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Nocturnal wakefulness is associated with next-day suicidal ideation in Major Depression and Bipolar Disorder

Friday, September 18, 2015 — Poster Session IV

12:00 p.m. – 1:30 p.m.
FAES Terrace
NIMH
BEHAV-2

* FARE Award Winner

Authors

  • ED Ballard
  • JL Vande Voort
  • RA Bernert
  • DA Luckenbaugh
  • EM Richards
  • MJ Niciu
  • ML Furey
  • WC Duncan
  • CA Zarate

Abstract

Objective: Self-reported sleep disturbances may confer elevated risk for suicidal ideation, suicide attempts, and death. However, limited research has evaluated polysomnography (PSG)-determined sleep disturbance as an acute physiological risk factor for suicidal thoughts. This study sought to investigate the relationship between nocturnal wakefulness in association with next-day suicidal ideation using overnight PSG assessment from data collected from 2006-2013. Method: Participants with major depressive disorder (MDD) or bipolar depression (DSM-IV) underwent overnight PSG monitoring in a sleep laboratory. The Hamilton Depression Rating Scale (HAM-D) was administered the morning after PSG recording to assess next-day suicidal ideation, severity of depressive symptoms, and subjective sleep disturbances. Results: Using a generalized linear mixed model, a significant time-by-ideation interaction was found indicating greater nocturnal wakefulness at 4 AM among participants with suicidal ideation, F(4,136) = 3.65, p = .007. Increased time awake during the 4 AM hour (4:00 to 4:59) was significantly associated with elevated suicidal thoughts the next day (standardized β = .31, p = .008). This relationship persisted after controlling for age, gender, diagnosis, and severity of depressive symptoms. Conclusion: Greater nocturnal wakefulness, particularly in the early morning hours, was significantly associated with next-day suicidal thoughts. PSG-documented sleep disruption at specific times of night may represent an acute warning sign of suicidal ideation that warrants additional research.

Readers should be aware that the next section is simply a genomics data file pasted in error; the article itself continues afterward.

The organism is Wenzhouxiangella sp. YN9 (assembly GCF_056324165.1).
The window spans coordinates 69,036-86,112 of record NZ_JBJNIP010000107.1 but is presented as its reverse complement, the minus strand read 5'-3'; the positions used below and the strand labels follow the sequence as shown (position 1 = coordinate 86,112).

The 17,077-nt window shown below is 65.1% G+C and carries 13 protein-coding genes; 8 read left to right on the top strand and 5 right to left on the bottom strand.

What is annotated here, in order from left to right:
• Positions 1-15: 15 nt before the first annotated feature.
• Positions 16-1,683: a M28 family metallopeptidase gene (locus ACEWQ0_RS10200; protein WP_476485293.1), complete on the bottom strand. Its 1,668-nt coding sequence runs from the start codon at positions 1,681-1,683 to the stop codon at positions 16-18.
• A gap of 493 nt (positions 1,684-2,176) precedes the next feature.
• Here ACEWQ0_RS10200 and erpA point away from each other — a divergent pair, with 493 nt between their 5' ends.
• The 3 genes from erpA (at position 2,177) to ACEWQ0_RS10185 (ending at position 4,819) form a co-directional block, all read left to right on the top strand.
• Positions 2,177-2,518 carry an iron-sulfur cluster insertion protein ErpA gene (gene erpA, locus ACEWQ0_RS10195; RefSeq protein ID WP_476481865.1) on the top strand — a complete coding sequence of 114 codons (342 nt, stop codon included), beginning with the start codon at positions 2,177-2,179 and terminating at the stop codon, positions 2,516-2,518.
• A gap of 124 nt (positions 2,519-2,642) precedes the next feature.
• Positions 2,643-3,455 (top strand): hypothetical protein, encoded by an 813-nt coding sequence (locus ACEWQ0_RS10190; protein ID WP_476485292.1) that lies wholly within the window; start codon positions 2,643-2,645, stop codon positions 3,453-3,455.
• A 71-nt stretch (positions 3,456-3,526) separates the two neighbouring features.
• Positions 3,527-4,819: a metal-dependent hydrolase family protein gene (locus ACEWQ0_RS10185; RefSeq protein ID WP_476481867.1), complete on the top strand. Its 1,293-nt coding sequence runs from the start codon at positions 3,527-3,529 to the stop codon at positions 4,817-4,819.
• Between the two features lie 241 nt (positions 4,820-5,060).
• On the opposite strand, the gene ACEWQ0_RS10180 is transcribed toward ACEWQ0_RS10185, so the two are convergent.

Category: Social and Behavioral Sciences